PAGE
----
Preconstruction and construction of a new Toyota Vehicle Processing and Distribution Center (VDC), to replace the existing VDC facility, within the same paved (144 acres less 16-acre reduction) lot. The new facility consists of a LEED Gold Certified 155,000 s.f. post production building, 5200 s.f. car wash and a 3,500 s.f. fuel island to replace multiple existing structures and consolidate the functions of the current VDC into a 21% smaller footprint. Part of the redevelopment also included a renewable energy fuel cell power plant that converts natural gas into water and electricity. The electricity is used to supply power to Toyotaâ€™s operations and the water is pumped to the car wash to be reused. The project creates a more efficient workflow, reduces vehicle movement and emissions, increases site safety, and updates the seismic security of the facility.
Preconstruction & Construction
Early engagement with the subcontracting community during preconstruction produced valuable constructability and feasibility inputs that were vetted by Oltmansâ€™ preconstruction team and shared with Toyota and P2S, the project electrical engineer. During construction, the electrical subcontractor went on to assist with adding an electrical bus duct system throughout the production areas that provide Toyotaâ€™s operations team with maximum flexibility to modify their ever-changing processing requirements.
To comply with the Port of Long Beachâ€™s security measures throughout construction, specialized employee screening was required through the Transportation Security Administration (TSA). All oversight personnel on the project were required to carry a Transportation Worker Identification Credential (TWIC) as required by the Maritime Transportation Security Act. Oltmans worked alongside the U.S. Coast Guard to ensure that proper compliance was met and that the expectation that random security checks would and did occur was communicated.
To prep the site for vertical construction, approximately 2-1/2 miles of underground utilities have been installed through a maze of undocumented oil lines, and 542 piles were driven, some as deep as 72 feet, into the ground.
One of the most challenging aspects of the underground scope has been overseeing and coordinating the processing of 3,000 cubic yards of contaminated dirt with the Port of Long Beach, navigating the complex, high-pressure sewage infrastructure. This involved four (4) new connections, three (3) of which were connected directly to a one-hundred-year-old sewer main located 15 feet below ground. No live pipes were disturbed during excavations.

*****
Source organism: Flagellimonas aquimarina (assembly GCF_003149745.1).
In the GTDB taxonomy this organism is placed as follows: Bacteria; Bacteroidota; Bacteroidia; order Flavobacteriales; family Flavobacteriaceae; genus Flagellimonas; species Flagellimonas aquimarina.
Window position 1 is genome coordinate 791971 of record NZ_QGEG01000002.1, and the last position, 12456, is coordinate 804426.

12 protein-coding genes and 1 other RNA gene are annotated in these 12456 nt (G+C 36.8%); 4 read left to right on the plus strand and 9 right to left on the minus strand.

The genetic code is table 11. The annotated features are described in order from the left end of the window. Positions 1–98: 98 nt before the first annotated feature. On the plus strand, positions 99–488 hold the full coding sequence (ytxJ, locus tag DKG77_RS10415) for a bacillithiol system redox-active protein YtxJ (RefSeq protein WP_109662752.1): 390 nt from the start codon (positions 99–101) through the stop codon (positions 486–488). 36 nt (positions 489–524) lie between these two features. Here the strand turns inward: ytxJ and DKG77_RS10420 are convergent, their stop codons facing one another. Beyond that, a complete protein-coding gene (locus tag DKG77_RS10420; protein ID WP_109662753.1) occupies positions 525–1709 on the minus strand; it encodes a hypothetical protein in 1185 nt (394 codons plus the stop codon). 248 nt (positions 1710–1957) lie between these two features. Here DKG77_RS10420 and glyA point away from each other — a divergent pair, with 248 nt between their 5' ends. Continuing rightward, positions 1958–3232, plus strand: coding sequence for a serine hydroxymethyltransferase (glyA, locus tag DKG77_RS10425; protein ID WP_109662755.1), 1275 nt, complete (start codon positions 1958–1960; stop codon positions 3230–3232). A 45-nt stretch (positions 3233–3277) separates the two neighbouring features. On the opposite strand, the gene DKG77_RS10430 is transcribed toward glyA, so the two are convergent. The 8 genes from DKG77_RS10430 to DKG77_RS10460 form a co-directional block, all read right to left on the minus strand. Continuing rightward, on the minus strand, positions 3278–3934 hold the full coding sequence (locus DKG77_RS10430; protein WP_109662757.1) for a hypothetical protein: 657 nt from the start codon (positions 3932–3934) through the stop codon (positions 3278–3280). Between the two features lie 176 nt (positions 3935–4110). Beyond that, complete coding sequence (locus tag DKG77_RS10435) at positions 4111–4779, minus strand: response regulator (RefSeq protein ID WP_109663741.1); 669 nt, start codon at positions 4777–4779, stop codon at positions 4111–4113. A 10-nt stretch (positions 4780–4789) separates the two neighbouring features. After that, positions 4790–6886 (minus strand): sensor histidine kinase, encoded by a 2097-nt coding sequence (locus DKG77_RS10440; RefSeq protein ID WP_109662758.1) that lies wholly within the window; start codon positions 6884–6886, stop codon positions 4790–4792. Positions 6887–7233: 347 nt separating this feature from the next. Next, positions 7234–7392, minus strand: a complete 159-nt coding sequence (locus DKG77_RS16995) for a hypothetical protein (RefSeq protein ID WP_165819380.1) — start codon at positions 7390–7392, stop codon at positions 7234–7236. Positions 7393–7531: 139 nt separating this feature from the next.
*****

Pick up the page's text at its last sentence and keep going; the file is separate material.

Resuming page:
To process the contaminated soil and groundwater, Oltmans teamed up with another contractor, who works directly with the port, to identify, remove, and export all contaminated material in compliance with AQMD regulations. To dry out and compact the trenches, water was pumped out 24/7, cleaned, and reused on-site for air quality control.
Another challenge posed was the oil pipelines of six (6) neighboring companies which ran underneath the project site, requiring coordination efforts each time the utilities crossed. This alone required a small army to ensure that where our underground utilities intersect with another companyâ€™s, we took the appropriate steps to verify and test, avoid, or cap and remove.
Initial COVID-19 shutdowns also affected the projectâ€™s ability to procure piles causing significant delays. To mitigate time lost, the team reconfigured the construction sequence to keep the project moving. As a union contractor, Oltmans Construction Co. controls a field force of over 300 carpenters, allowing us to exert strategic control of the schedule and meet manpower requirements despite a severely constrained labor force due to the pandemic. With the implementation of proper State and federal COVID guidelines the project team was able to avoid schedule disruptions and delivered the project on time.
Square Footage:Post Production Building: 155,000 s.f. Fuel Island: 3,500 s.f. Car Wash: 5,200 s.f.